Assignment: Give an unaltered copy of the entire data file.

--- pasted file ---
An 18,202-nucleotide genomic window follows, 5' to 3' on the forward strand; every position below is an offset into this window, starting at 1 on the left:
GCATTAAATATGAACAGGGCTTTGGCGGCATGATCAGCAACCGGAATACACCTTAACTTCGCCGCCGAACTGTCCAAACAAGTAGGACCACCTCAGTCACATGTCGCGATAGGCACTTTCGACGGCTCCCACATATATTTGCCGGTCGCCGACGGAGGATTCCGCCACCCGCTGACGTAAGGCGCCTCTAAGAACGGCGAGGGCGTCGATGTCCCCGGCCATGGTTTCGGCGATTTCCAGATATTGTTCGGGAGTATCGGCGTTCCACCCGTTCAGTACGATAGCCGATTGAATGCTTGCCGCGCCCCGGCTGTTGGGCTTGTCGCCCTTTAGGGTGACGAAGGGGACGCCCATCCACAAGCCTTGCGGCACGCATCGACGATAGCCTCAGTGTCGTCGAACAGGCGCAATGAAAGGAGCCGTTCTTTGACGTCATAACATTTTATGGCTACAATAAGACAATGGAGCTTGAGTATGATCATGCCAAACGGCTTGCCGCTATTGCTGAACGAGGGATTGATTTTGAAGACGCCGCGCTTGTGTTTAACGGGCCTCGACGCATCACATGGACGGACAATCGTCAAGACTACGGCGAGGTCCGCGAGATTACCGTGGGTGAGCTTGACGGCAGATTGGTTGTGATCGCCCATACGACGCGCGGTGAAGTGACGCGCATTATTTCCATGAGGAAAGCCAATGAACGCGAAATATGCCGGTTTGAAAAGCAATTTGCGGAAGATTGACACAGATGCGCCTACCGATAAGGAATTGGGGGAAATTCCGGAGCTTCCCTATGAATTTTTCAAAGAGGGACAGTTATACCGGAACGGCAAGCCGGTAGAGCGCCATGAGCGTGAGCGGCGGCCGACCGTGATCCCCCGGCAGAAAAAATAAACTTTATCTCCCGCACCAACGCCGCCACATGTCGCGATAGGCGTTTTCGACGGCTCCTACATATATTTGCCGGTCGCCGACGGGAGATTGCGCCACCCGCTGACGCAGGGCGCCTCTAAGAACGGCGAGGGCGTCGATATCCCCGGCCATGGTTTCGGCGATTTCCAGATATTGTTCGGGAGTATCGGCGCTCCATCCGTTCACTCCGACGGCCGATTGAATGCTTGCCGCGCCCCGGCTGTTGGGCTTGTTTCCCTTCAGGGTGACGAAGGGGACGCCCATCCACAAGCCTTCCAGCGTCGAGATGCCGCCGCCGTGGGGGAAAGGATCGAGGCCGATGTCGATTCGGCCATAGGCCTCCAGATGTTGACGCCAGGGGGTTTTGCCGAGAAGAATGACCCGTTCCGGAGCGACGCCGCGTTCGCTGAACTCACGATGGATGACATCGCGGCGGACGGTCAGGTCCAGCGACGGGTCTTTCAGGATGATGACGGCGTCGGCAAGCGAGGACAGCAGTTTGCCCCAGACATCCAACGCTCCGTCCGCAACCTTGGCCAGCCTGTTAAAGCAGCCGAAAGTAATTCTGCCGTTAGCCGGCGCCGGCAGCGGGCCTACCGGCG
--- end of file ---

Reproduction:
An 18,202-nucleotide genomic window follows, 5' to 3' on the forward strand; every position below is an offset into this window, starting at 1 on the left:
GCATTAAATATGAACAGGGCTTTGGCGGCATGATCAGCAACCGGAATACACCTTAACTTCGCCGCCGAACTGTCCAAACAAGTAGGACCACCTCAGTCACATGTCGCGATAGGCACTTTCGACGGCTCCCACATATATTTGCCGGTCGCCGACGGAGGATTCCGCCACCCGCTGACGTAAGGCGCCTCTAAGAACGGCGAGGGCGTCGATGTCCCCGGCCATGGTTTCGGCGATTTCCAGATATTGTTCGGGAGTATCGGCGTTCCACCCGTTCAGTACGATAGCCGATTGAATGCTTGCCGCGCCCCGGCTGTTGGGCTTGTCGCCCTTTAGGGTGACGAAGGGGACGCCCATCCACAAGCCTTGCGGCACGCATCGACGATAGCCTCAGTGTCGTCGAACAGGCGCAATGAAAGGAGCCGTTCTTTGACGTCATAACATTTTATGGCTACAATAAGACAATGGAGCTTGAGTATGATCATGCCAAACGGCTTGCCGCTATTGCTGAACGAGGGATTGATTTTGAAGACGCCGCGCTTGTGTTTAACGGGCCTCGACGCATCACATGGACGGACAATCGTCAAGACTACGGCGAGGTCCGCGAGATTACCGTGGGTGAGCTTGACGGCAGATTGGTTGTGATCGCCCATACGACGCGCGGTGAAGTGACGCGCATTATTTCCATGAGGAAAGCCAATGAACGCGAAATATGCCGGTTTGAAAAGCAATTTGCGGAAGATTGACACAGATGCGCCTACCGATAAGGAATTGGGGGAAATTCCGGAGCTTCCCTATGAATTTTTCAAAGAGGGACAGTTATACCGGAACGGCAAGCCGGTAGAGCGCCATGAGCGTGAGCGGCGGCCGACCGTGATCCCCCGGCAGAAAAAATAAACTTTATCTCCCGCACCAACGCCGCCACATGTCGCGATAGGCGTTTTCGACGGCTCCTACATATATTTGCCGGTCGCCGACGGGAGATTGCGCCACCCGCTGACGCAGGGCGCCTCTAAGAACGGCGAGGGCGTCGATATCCCCGGCCATGGTTTCGGCGATTTCCAGATATTGTTCGGGAGTATCGGCGCTCCATCCGTTCACTCCGACGGCCGATTGAATGCTTGCCGCGCCCCGGCTGTTGGGCTTGTTTCCCTTCAGGGTGACGAAGGGGACGCCCATCCACAAGCCTTCCAGCGTCGAGATGCCGCCGCCGTGGGGGAAAGGATCGAGGCCGATGTCGATTCGGCCATAGGCCTCCAGATGTTGACGCCAGGGGGTTTTGCCGAGAAGAATGACCCGTTCCGGAGCGACGCCGCGTTCGCTGAACTCACGATGGATGACATCGCGGCGGACGGTCAGGTCCAGCGACGGGTCTTTCAGGATGATGACGGCGTCGGCAAGCGAGGACAGCAGTTTGCCCCAGACATCCAACGCTCCGTCCGCAACCTTGGCCAGCCTGTTAAAGCAGCCGAAAGTAATTCTGCCGTTAGCCGGCGCCGGCAGCGGGCCTACCGGCG